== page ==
Fifty years ago, shortly after the conclusion of the 1968 nuclear Nonproliferation Treaty (NPT), the United States and the Soviet Union launched the Strategic Arms Limitation Talks (SALT). Negotiated in the midst of severe tensions, the SALT agreement and the Anti-Ballistic Missile (ABM) Treaty were the first restrictions on the superpowers’ massive strategic offensive weapons, as well as on their emerging strategic defensive systems. The SALT agreement and the ABM Treaty slowed the arms race and opened a period of U.S.-Soviet detente that lessened the threat of nuclear war.
Representative Brad Sherman (D-Calif.) discusses congressional oversight of U.S. nuclear commerce and his concerns about providing U.S. nuclear technology to Saudi Arabia.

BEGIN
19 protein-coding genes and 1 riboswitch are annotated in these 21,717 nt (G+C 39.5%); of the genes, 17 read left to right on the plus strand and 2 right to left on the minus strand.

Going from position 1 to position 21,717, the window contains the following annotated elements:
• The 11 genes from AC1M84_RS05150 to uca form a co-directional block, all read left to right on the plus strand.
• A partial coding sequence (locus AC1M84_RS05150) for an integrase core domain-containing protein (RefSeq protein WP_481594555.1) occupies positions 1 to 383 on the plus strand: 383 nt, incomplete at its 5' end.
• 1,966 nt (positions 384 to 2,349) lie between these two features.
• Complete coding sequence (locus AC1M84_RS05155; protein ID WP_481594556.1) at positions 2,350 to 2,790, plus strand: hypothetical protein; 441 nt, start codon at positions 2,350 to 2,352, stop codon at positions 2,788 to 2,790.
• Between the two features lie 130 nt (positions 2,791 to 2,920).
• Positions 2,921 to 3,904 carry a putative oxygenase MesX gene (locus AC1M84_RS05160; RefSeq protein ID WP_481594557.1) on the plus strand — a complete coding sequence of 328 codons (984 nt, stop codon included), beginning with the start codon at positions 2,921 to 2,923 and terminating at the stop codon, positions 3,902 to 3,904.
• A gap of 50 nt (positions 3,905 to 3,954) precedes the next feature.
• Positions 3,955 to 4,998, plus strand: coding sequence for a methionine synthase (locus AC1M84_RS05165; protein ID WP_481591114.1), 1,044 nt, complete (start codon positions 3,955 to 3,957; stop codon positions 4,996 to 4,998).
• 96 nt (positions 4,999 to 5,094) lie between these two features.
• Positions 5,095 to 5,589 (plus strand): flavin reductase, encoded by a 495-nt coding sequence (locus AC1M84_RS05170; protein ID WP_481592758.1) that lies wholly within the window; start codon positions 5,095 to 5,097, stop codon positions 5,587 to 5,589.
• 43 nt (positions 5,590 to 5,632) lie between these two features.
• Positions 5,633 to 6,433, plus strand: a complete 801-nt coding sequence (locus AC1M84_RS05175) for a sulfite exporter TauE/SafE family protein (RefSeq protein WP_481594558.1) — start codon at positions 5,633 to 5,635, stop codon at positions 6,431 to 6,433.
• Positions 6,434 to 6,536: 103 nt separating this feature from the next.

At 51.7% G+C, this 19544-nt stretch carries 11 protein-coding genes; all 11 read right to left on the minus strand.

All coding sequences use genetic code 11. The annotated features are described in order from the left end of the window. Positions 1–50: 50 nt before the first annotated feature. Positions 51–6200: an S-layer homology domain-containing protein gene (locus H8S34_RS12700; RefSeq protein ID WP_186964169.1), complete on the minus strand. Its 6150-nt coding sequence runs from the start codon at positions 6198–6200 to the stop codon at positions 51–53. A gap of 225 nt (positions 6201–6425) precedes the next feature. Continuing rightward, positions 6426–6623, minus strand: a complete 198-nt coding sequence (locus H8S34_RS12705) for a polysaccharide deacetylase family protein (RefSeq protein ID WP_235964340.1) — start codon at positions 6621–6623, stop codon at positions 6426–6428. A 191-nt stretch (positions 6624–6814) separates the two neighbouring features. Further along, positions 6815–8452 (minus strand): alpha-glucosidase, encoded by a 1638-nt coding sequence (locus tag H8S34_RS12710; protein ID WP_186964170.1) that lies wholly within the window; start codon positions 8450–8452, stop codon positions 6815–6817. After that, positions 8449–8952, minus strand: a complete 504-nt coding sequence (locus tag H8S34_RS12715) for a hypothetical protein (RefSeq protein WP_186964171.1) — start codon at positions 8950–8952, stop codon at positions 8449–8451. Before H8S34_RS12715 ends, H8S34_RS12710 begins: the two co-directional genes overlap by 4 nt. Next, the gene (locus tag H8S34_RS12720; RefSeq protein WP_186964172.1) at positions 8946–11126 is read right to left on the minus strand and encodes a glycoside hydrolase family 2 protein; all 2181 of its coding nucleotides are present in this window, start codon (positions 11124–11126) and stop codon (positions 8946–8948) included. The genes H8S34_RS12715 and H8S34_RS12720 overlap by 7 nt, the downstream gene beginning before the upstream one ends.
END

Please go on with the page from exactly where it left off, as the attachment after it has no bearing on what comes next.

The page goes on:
Keep Human Control Over New Weapons
U.S. and Russian officials see no quick and easy extension to New START.
Treaty-prohibited missiles to be tested after INF Treaty termination.
New delivery vehicles and warheads are featured in fiscal year 2020 budget request.
U.S. presses forward on funding autonomous weapons while not mentioning ethics of use.
Germany Seeks Control for New Weapons
In the absence of active U.S.-Russian efforts to resolve disagreements over the INF Treaty, other nations may be
able to lead the way toward preventing a new arms race.